Central Auditory Processing Disorders (CAPD)

Central Auditory Processing Disorders (CAPD)

What is a Central Auditory Processing Disorder (CAPD)?

Central Auditory Processing Disorders may be defined, in a basic way, as a breakdown that occurs in messages going from the ear to the brain resulting in a message that is unclear or cannot be separated from background noise.

 What are common symptoms of CAPD?

Common symptoms are similar to the symptoms of hearing loss and include a) frequently saying “huh” or “what,” b) difficulty following multi-step directions, c) misinterpreting verbal information, and d) reduced speech understanding in noisy settings. Children with CAPD often perform better with hands-on activities and when visual cues are provided.

 Is your child a candidate for this testing?

According the guidelines provided by the American Academy of Audiology and the American Speech-Language-Hearing Association, a CAPD, by definition, should not be diagnosed in a person if a more global impairment explains the presenting symptoms. For example, children who have the following are typically not candidates for this testing because their difficulties can be attributed to another factor:

  1. reduced intellectual skills
  2. significant, unmanaged attention difficulties
  3. significant language deficits
  4. hearing loss 


In view of this information, prior to being scheduled for CAPD testing, someone in the department will review the paperwork that you have submitted about your child to ensure that he/she meets the above criteria. In most cases, this requires that you submit the most recently administered speech and language and psychological testing on your child. It also means that a comprehensive hearing evaluation has to be done prior to performing CAPD testing.

What CAPD tests are performed and why?

The tests that are administered for the CAPD assessment challenge the auditory system so that those parts of the central nervous system that are involved in the processing of auditory information have to participate. These tests are typically more complicated than those given during a hearing test and may include tests that:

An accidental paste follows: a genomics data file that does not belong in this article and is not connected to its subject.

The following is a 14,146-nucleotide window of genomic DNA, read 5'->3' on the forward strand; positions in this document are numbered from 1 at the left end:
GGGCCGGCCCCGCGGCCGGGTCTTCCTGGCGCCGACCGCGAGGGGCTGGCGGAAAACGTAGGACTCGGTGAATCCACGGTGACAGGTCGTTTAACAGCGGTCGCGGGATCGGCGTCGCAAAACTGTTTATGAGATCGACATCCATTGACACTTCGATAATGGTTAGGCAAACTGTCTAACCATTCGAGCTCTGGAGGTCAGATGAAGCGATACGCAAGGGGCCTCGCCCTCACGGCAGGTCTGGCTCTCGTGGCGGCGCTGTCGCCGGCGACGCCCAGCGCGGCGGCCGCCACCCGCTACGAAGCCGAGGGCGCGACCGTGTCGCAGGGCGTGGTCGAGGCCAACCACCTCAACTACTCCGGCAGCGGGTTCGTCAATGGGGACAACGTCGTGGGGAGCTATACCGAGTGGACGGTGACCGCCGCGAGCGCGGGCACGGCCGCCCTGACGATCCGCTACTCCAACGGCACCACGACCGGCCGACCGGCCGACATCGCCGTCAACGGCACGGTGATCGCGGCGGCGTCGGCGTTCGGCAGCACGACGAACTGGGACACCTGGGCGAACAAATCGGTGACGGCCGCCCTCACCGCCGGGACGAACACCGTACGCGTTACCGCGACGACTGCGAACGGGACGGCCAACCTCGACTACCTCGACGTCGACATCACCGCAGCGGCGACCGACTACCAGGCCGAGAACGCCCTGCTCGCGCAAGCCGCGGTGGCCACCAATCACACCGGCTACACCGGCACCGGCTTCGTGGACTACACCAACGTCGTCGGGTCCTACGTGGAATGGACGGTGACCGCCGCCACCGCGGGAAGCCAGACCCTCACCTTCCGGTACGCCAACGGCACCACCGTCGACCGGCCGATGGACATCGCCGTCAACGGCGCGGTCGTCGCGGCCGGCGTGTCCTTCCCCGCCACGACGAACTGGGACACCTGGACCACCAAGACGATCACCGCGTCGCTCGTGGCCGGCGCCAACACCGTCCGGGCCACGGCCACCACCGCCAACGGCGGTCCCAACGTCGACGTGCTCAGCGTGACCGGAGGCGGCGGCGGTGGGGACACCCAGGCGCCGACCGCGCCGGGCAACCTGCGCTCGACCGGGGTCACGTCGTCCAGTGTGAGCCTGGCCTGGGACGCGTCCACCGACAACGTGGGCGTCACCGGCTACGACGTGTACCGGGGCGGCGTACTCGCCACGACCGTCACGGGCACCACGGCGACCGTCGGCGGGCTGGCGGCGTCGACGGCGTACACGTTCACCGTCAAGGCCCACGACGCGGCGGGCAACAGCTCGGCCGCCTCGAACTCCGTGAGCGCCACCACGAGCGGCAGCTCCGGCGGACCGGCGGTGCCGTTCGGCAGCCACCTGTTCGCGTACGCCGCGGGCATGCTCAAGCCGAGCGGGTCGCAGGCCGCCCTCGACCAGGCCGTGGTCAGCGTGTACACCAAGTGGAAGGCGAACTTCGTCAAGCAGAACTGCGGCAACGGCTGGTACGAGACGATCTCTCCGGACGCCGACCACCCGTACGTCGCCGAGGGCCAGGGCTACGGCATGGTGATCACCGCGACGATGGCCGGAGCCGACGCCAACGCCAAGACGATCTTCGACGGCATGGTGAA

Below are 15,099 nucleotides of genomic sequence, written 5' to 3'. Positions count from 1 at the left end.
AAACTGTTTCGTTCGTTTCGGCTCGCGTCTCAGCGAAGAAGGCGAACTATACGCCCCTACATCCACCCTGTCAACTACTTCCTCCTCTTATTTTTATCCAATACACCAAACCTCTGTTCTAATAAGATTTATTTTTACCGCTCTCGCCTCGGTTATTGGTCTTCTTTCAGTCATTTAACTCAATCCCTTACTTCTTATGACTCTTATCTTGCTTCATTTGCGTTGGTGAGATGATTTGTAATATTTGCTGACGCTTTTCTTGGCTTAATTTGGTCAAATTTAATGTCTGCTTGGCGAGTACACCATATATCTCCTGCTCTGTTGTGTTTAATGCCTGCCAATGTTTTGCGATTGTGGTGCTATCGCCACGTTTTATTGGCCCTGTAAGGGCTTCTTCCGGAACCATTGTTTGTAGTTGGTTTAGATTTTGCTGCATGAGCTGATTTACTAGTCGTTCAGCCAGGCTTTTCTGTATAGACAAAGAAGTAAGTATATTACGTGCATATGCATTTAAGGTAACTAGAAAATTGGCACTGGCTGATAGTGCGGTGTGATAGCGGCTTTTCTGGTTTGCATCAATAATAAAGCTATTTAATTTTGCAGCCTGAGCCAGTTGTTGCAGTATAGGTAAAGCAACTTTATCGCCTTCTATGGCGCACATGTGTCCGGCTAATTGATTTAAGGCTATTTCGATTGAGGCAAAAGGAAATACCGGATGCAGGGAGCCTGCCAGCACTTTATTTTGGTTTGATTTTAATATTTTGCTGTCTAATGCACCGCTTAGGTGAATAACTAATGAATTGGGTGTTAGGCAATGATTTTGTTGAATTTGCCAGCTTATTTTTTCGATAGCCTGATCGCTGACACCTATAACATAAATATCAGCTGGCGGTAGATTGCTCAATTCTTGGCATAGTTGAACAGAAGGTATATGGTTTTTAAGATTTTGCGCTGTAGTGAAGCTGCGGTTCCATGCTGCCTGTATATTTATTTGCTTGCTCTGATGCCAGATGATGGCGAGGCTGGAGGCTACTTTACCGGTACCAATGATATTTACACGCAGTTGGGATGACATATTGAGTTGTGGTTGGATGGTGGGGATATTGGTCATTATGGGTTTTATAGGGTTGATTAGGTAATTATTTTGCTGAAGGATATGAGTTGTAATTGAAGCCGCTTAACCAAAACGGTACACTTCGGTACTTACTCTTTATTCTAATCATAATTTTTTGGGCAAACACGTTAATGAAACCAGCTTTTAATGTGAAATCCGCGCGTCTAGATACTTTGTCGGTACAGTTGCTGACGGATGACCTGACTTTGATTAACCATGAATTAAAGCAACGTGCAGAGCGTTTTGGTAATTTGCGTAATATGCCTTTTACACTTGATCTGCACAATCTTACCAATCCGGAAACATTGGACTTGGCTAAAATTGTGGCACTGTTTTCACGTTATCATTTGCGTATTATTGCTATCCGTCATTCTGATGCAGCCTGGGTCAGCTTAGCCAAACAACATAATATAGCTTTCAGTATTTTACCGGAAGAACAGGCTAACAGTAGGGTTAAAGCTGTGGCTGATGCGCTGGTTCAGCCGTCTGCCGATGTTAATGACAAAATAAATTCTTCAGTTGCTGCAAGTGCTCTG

1. present two different pieces of information to each ear at the same time
  2. require the child to attend to information in one ear while simultaneously ignoring information presented to the other ear
  3. require the child to repeat back words that are presented in a background of noise
  4. require the child to blend a sequence of sounds together to form words

How can this testing help your child?

First, if CAPD testing is done and your child performs normally, you have ruled this out as an underlying cause of the presenting difficulties and can now focus your attention on other possible causes. Second, if your child is found to have a CAPD, the audiologist will prepare a written report that includes recommendations for how your child can be supported in the classroom. This may include, for example, a change in where they are seated, a different focus of their speech and language therapy, or communication repair strategies for your child to use.

Can adults be tested for CAPD?

Yes. Sometime adults seek out hearing testing because they are experiencing difficulties in noisy settings or when more than one piece of information is presented at the same time. When their hearing comes out within normal limits, they may seek to have CAPD testing done. If they do have the disorder, we can make recommendations to help them in their work and social settings.

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